Des Moines, Iowa 1951
Julia, my older, red-haired sister, sat hunched beside me in our identical homemade plaid, red and blue pajamas. She shoved her shoulder into mine as if I were intentionally breaking her concentration and stared at Mom. Each time Mom hesitated, raising the spoon in mid-air, Julia blinked and pushed against my shoulder.
"There ain't no one to bring home any money now," Julia whispered, covering her mouth so Mom could not hear. "I told you he was going to die."
I ignored her and watched Mom. I wanted Mom to speak. To tell us the truth—that Dad wasn't dead, that she'd bring him home from the hospital tomorrow. I was so frightened my head ached. The clock ticked as loudly as the sharp pings of the Daisy Air Rifles Jack and Larry aimed at each other. Each tick echoed off the wall and bounced around inside my five-year-old heart and brain, knocking against the popsicle tears that had not yet crumbled. It was Mom who was to cry first. Not us. She was our teacher. Our guide. The person we mimicked.
It was 6 a.m. and I was tired. I wanted desperately to lower my head on my hands and close my eyes. Instead, I kept them open to watch Mom as she fed Eddie. I gazed at her; the smooth skin of her thirty-three-year-old face smearing into an oval fading image, then snapping back into focus.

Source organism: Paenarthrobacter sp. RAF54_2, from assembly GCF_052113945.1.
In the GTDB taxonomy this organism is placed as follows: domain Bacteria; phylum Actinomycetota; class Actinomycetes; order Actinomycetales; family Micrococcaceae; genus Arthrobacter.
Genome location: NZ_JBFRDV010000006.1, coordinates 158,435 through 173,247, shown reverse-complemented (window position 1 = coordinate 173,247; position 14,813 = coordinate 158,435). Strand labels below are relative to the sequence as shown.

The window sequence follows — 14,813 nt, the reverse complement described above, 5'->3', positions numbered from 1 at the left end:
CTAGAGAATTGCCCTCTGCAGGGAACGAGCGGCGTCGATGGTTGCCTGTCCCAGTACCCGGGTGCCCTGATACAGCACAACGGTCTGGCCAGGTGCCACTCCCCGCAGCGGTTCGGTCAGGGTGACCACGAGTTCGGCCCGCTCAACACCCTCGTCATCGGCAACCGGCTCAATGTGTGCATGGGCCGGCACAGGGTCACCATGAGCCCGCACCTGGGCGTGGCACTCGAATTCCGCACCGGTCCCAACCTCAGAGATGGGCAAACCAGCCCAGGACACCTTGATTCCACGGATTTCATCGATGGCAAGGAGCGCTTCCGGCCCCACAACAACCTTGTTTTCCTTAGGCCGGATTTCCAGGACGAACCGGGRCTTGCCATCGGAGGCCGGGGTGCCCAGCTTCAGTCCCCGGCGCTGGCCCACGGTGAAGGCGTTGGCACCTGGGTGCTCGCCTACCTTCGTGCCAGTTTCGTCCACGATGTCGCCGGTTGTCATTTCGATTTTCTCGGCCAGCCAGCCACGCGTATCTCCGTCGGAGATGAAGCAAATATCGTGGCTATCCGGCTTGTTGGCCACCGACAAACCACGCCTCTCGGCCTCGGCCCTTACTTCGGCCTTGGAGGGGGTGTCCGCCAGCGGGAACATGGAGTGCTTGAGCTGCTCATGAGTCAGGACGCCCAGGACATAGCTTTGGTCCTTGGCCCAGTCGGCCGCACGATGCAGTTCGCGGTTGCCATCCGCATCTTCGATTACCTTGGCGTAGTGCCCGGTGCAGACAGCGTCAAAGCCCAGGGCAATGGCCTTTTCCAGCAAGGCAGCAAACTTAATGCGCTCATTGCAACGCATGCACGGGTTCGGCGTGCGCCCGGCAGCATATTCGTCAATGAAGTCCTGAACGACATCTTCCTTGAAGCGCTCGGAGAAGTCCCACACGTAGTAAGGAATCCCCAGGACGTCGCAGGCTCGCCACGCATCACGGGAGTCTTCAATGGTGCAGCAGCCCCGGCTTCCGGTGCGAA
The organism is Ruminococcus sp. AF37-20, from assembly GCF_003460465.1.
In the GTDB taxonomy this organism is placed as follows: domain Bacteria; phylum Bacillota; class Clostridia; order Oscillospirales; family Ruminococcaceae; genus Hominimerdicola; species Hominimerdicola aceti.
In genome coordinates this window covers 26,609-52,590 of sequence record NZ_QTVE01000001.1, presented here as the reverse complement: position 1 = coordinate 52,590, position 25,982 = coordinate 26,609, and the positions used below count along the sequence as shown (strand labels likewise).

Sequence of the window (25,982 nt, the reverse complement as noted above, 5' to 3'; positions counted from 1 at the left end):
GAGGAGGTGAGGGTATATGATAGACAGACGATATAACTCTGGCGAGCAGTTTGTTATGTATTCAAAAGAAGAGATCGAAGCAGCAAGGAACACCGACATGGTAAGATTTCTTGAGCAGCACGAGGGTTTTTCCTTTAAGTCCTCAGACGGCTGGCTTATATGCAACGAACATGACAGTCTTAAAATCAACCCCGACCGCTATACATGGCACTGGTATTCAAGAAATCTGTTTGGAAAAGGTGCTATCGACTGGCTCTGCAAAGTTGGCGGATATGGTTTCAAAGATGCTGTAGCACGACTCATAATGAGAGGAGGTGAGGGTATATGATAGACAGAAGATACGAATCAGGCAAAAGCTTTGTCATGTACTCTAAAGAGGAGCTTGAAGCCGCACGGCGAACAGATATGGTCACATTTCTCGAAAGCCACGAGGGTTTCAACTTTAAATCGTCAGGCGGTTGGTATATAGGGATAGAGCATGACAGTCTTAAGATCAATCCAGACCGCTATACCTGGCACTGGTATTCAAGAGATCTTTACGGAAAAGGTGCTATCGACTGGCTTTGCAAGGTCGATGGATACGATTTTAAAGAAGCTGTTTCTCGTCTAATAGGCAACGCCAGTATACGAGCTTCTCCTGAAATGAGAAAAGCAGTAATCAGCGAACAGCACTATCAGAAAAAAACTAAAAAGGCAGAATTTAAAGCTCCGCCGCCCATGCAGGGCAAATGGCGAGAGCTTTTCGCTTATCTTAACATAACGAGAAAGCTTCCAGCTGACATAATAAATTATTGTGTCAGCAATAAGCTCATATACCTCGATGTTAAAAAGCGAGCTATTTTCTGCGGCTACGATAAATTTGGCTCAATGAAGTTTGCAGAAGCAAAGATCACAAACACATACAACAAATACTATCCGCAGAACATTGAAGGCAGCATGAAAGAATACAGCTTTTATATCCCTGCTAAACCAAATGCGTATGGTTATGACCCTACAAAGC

Bea, ten months older than Eddie, banged her bowl. But no one stopped her. Arty, arms folded defiantly over his chest, wiggled on books beside Bea's wooden highchair. Claude, Larry and Jack, arms on table, eyes riveted on Mom's face sat to my left.
Mom swiped Eddie's lips and oatmeal stuck in his dark hair and in his nostrils, but no one smiled. No one moved.
Mom had been gone all night. When the door finally opened and she stumbled into the house, we raced from our two bedrooms to hear the news, only to be met by silence. Loud silence.
Then, as if released from a spell, she slid back and stood, placing Eddie in Jack's arms. Starting with Jack, she gazed deeply into each of our eyes, then standing back, spread her arms wide and choked out: "Come!"
Disengaging her torso, arms and legs from our touch, she said, "There's lots to do. Julia, find a dress. Larry, help Arty with his clothes. Claude, make sure you don't put on yesterday's jean. Jack, get your Dad's saxophone and Purple Heart. And, Joyce, don't you dare pick up a book until you find that pink dress I made for Bea."